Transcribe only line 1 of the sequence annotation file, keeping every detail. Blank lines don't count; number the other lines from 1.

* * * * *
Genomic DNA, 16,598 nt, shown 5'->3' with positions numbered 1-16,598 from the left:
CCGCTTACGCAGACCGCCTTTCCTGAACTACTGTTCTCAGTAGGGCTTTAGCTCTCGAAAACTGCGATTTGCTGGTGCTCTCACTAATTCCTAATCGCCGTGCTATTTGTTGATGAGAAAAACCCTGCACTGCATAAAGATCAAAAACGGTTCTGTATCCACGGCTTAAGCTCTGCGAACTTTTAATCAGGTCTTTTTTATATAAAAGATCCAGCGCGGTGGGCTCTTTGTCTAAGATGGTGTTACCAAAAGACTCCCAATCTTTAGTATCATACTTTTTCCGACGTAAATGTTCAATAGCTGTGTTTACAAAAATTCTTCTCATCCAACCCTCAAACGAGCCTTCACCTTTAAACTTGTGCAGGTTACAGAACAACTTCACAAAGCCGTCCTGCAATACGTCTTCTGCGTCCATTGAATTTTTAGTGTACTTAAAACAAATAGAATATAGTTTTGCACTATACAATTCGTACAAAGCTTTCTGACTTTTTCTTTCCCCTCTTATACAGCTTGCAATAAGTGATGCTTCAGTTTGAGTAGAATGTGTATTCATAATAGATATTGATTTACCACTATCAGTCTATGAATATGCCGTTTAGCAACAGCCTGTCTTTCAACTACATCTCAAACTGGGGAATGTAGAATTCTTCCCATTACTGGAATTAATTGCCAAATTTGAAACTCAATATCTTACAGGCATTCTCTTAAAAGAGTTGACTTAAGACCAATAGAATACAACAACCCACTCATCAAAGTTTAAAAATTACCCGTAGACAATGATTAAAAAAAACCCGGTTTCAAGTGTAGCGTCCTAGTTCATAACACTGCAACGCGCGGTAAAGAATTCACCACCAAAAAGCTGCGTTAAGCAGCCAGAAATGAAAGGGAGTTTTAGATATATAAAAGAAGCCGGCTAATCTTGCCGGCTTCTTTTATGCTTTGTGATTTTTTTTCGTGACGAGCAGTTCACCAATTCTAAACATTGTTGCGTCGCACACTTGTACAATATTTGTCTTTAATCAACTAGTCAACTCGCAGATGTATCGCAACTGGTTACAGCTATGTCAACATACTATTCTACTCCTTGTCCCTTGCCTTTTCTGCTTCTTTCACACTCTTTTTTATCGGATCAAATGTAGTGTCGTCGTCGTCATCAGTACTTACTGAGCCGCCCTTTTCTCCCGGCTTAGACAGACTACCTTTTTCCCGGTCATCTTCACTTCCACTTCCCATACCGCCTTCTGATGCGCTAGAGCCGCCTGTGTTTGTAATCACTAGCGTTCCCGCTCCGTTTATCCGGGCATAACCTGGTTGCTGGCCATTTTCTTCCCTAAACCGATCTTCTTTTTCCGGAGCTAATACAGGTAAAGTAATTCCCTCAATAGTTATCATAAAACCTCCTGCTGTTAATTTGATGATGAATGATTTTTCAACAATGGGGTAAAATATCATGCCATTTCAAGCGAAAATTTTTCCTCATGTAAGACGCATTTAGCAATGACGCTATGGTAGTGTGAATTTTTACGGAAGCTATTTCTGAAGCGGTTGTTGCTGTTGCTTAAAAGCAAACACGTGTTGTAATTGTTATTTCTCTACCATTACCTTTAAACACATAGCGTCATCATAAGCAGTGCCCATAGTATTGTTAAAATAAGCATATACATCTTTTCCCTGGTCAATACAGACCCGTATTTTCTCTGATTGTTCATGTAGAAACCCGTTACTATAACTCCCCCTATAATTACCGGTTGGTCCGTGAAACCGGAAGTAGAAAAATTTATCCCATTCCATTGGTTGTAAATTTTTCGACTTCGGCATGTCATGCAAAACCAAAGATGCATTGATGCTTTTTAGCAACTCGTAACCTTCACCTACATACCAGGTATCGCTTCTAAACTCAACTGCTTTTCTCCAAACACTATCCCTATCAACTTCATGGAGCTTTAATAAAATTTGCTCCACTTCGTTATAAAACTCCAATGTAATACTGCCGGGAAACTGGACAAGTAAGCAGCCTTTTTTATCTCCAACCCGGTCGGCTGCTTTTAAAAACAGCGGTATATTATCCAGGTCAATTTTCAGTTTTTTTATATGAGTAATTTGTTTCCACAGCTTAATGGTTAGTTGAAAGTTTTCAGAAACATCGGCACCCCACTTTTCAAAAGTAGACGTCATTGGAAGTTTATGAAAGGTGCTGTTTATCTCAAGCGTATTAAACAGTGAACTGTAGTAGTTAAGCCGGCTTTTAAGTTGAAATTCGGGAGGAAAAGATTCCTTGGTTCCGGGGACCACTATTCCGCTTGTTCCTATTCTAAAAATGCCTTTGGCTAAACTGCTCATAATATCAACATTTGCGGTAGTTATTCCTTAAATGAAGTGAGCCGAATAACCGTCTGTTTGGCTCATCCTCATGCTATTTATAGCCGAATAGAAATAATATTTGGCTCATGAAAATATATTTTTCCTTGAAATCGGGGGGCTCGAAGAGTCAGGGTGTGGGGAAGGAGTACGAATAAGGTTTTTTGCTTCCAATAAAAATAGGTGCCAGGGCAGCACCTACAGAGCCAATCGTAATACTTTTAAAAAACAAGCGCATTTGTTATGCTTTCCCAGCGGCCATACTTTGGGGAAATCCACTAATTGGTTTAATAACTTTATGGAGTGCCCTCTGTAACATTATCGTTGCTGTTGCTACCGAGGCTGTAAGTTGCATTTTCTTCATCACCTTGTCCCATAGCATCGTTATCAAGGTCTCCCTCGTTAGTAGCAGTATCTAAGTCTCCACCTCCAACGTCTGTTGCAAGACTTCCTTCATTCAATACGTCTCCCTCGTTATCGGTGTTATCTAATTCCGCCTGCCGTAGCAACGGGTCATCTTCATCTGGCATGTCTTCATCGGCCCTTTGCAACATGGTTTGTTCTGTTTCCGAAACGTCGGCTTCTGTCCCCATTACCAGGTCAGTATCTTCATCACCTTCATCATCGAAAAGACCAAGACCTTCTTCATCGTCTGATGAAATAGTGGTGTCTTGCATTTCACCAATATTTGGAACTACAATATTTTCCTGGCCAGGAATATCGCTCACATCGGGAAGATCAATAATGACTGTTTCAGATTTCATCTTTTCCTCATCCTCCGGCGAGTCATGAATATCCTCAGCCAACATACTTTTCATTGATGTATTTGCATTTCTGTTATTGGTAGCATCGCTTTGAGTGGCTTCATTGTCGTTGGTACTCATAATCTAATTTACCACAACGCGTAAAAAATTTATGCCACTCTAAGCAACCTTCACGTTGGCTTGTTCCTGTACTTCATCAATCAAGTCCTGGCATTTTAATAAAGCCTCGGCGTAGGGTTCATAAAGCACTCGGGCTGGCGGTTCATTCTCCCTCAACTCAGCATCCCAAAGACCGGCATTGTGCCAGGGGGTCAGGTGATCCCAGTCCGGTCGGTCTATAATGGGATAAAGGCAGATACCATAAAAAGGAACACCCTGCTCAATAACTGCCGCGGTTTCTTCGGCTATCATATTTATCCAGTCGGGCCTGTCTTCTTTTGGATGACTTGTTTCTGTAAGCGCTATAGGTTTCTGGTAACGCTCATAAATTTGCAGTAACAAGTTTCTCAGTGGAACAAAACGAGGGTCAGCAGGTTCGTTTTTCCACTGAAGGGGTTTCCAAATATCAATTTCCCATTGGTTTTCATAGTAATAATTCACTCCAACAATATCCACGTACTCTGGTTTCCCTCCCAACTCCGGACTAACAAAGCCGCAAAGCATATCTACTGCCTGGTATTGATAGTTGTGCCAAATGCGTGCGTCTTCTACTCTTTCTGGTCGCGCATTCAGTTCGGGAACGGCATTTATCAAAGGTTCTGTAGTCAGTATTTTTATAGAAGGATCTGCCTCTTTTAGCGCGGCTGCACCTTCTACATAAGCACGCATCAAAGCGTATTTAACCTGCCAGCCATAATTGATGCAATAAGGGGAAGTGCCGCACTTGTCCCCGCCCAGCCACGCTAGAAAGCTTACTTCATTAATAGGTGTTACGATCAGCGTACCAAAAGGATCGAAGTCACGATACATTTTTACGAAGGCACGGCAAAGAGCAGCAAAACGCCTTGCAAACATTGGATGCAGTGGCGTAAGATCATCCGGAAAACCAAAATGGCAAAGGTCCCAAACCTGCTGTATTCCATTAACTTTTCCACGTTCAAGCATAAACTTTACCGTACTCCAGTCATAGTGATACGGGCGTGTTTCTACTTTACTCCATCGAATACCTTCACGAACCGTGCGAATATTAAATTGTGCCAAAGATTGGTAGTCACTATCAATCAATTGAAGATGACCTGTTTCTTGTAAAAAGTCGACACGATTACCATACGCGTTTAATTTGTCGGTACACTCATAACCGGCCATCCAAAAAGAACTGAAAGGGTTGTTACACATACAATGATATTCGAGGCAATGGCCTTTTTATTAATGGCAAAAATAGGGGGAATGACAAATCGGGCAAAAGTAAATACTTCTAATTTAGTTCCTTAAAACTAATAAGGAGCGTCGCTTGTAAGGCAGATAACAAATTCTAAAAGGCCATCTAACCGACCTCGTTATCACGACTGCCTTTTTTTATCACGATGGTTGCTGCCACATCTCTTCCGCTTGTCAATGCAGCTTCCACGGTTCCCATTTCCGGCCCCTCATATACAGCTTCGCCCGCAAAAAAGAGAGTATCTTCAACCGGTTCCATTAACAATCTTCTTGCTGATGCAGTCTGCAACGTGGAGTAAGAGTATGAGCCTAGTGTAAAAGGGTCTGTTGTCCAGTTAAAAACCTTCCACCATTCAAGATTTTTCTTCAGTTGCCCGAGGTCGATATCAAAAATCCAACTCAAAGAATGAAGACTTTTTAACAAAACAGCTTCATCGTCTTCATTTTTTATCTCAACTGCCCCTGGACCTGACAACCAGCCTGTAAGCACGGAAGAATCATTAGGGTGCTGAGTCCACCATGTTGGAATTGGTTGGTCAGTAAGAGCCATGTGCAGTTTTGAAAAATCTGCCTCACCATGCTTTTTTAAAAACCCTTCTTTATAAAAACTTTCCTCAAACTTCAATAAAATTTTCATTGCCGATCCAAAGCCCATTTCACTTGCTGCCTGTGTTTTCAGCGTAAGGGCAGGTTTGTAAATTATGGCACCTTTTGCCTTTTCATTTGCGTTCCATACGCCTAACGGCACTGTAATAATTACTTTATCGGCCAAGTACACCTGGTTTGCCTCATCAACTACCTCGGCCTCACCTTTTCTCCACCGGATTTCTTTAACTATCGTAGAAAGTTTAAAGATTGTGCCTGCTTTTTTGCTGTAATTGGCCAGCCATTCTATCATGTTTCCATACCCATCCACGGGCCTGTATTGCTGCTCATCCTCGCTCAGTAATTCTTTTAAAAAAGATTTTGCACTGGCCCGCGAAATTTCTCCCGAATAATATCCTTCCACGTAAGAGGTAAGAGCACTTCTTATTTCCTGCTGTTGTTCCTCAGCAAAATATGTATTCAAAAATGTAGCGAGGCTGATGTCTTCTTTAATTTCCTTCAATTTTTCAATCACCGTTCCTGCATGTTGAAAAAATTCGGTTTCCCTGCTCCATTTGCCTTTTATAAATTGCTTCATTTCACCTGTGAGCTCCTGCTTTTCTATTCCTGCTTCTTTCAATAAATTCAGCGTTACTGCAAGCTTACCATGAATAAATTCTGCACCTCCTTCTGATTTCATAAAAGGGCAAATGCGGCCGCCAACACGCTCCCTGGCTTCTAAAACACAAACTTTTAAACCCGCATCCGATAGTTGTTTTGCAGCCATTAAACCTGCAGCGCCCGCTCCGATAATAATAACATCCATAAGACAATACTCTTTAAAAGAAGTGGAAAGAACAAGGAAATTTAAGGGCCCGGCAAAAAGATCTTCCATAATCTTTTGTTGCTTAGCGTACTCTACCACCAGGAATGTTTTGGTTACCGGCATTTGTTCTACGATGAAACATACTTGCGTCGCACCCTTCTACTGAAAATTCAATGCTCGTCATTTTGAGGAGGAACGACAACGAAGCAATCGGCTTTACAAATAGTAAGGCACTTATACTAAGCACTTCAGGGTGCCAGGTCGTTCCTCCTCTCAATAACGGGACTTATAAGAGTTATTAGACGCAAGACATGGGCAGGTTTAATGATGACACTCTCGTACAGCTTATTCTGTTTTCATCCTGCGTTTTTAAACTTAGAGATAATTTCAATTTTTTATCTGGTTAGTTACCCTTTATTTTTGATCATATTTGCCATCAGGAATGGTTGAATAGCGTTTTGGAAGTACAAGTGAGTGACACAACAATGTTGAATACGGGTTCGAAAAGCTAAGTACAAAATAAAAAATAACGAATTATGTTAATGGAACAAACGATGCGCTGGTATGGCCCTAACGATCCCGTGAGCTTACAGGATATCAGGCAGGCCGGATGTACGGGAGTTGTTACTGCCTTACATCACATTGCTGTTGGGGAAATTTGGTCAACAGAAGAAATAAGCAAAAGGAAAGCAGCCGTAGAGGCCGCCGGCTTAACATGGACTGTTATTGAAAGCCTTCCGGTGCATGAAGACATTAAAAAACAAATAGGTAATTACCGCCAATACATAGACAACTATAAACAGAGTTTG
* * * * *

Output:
Genomic DNA, 16,598 nt, shown 5'->3' with positions numbered 1-16,598 from the left: